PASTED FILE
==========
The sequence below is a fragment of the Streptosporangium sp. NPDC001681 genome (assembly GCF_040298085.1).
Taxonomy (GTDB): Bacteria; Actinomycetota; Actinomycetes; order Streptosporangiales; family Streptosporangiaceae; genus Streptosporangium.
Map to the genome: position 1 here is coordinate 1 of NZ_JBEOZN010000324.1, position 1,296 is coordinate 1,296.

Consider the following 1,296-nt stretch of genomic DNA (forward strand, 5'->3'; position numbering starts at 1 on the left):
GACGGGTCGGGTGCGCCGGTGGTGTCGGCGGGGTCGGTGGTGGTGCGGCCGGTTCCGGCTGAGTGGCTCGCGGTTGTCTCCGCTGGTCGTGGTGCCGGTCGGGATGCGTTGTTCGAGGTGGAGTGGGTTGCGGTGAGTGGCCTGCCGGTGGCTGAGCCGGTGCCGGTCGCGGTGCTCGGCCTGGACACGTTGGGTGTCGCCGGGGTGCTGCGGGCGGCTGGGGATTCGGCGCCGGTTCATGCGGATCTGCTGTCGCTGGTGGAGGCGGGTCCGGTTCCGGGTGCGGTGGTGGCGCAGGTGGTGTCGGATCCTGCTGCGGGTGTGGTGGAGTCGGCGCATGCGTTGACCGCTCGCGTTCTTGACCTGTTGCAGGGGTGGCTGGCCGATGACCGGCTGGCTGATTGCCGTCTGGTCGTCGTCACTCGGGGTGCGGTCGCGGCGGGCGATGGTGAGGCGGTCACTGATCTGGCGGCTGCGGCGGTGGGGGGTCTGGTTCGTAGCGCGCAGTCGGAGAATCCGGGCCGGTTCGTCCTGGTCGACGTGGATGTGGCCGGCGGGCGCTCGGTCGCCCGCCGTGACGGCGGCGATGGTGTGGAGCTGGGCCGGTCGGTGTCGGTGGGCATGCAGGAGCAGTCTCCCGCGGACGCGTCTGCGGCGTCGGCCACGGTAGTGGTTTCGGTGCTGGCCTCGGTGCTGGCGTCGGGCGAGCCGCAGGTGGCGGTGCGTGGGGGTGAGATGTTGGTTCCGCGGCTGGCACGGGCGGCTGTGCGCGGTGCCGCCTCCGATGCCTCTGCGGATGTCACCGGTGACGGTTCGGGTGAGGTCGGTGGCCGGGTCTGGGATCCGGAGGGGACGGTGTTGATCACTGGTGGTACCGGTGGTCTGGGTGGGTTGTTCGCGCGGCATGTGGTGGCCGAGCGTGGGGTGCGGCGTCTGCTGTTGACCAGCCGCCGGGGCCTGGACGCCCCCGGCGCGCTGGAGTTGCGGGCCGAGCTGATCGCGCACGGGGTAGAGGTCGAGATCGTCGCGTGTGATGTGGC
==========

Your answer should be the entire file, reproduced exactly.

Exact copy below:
The sequence below is a fragment of the Streptosporangium sp. NPDC001681 genome (assembly GCF_040298085.1).
Taxonomy (GTDB): Bacteria; Actinomycetota; Actinomycetes; order Streptosporangiales; family Streptosporangiaceae; genus Streptosporangium.
Map to the genome: position 1 here is coordinate 1 of NZ_JBEOZN010000324.1, position 1,296 is coordinate 1,296.

Consider the following 1,296-nt stretch of genomic DNA (forward strand, 5'->3'; position numbering starts at 1 on the left):
GACGGGTCGGGTGCGCCGGTGGTGTCGGCGGGGTCGGTGGTGGTGCGGCCGGTTCCGGCTGAGTGGCTCGCGGTTGTCTCCGCTGGTCGTGGTGCCGGTCGGGATGCGTTGTTCGAGGTGGAGTGGGTTGCGGTGAGTGGCCTGCCGGTGGCTGAGCCGGTGCCGGTCGCGGTGCTCGGCCTGGACACGTTGGGTGTCGCCGGGGTGCTGCGGGCGGCTGGGGATTCGGCGCCGGTTCATGCGGATCTGCTGTCGCTGGTGGAGGCGGGTCCGGTTCCGGGTGCGGTGGTGGCGCAGGTGGTGTCGGATCCTGCTGCGGGTGTGGTGGAGTCGGCGCATGCGTTGACCGCTCGCGTTCTTGACCTGTTGCAGGGGTGGCTGGCCGATGACCGGCTGGCTGATTGCCGTCTGGTCGTCGTCACTCGGGGTGCGGTCGCGGCGGGCGATGGTGAGGCGGTCACTGATCTGGCGGCTGCGGCGGTGGGGGGTCTGGTTCGTAGCGCGCAGTCGGAGAATCCGGGCCGGTTCGTCCTGGTCGACGTGGATGTGGCCGGCGGGCGCTCGGTCGCCCGCCGTGACGGCGGCGATGGTGTGGAGCTGGGCCGGTCGGTGTCGGTGGGCATGCAGGAGCAGTCTCCCGCGGACGCGTCTGCGGCGTCGGCCACGGTAGTGGTTTCGGTGCTGGCCTCGGTGCTGGCGTCGGGCGAGCCGCAGGTGGCGGTGCGTGGGGGTGAGATGTTGGTTCCGCGGCTGGCACGGGCGGCTGTGCGCGGTGCCGCCTCCGATGCCTCTGCGGATGTCACCGGTGACGGTTCGGGTGAGGTCGGTGGCCGGGTCTGGGATCCGGAGGGGACGGTGTTGATCACTGGTGGTACCGGTGGTCTGGGTGGGTTGTTCGCGCGGCATGTGGTGGCCGAGCGTGGGGTGCGGCGTCTGCTGTTGACCAGCCGCCGGGGCCTGGACGCCCCCGGCGCGCTGGAGTTGCGGGCCGAGCTGATCGCGCACGGGGTAGAGGTCGAGATCGTCGCGTGTGATGTGGC